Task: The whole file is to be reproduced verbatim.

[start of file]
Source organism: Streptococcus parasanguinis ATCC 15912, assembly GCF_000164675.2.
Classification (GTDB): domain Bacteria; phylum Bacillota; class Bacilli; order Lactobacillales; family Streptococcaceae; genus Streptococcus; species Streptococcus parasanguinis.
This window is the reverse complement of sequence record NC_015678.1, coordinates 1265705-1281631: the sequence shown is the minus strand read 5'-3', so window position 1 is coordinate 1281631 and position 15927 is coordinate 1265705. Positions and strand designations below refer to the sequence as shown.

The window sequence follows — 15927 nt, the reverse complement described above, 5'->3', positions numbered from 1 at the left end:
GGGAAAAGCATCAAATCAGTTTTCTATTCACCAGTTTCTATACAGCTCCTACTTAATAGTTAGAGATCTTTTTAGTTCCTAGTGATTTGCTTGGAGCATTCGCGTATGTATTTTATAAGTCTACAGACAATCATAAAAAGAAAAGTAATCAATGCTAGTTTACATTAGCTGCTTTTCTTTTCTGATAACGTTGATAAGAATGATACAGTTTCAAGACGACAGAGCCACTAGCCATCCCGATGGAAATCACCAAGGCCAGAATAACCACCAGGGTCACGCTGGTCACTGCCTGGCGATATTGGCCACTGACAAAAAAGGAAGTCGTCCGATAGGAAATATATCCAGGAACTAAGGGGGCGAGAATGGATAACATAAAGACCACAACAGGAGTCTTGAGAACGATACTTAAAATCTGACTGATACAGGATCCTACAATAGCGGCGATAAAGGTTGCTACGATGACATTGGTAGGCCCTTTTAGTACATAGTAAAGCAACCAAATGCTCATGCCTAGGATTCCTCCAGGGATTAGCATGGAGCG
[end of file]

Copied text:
Source organism: Streptococcus parasanguinis ATCC 15912, assembly GCF_000164675.2.
Classification (GTDB): domain Bacteria; phylum Bacillota; class Bacilli; order Lactobacillales; family Streptococcaceae; genus Streptococcus; species Streptococcus parasanguinis.
This window is the reverse complement of sequence record NC_015678.1, coordinates 1265705-1281631: the sequence shown is the minus strand read 5'-3', so window position 1 is coordinate 1281631 and position 15927 is coordinate 1265705. Positions and strand designations below refer to the sequence as shown.

The window sequence follows — 15927 nt, the reverse complement described above, 5'->3', positions numbered from 1 at the left end:
GGGAAAAGCATCAAATCAGTTTTCTATTCACCAGTTTCTATACAGCTCCTACTTAATAGTTAGAGATCTTTTTAGTTCCTAGTGATTTGCTTGGAGCATTCGCGTATGTATTTTATAAGTCTACAGACAATCATAAAAAGAAAAGTAATCAATGCTAGTTTACATTAGCTGCTTTTCTTTTCTGATAACGTTGATAAGAATGATACAGTTTCAAGACGACAGAGCCACTAGCCATCCCGATGGAAATCACCAAGGCCAGAATAACCACCAGGGTCACGCTGGTCACTGCCTGGCGATATTGGCCACTGACAAAAAAGGAAGTCGTCCGATAGGAAATATATCCAGGAACTAAGGGGGCGAGAATGGATAACATAAAGACCACAACAGGAGTCTTGAGAACGATACTTAAAATCTGACTGATACAGGATCCTACAATAGCGGCGATAAAGGTTGCTACGATGACATTGGTAGGCCCTTTTAGTACATAGTAAAGCAACCAAATGCTCATGCCTAGGATTCCTCCAGGGATTAGCATGGAGCG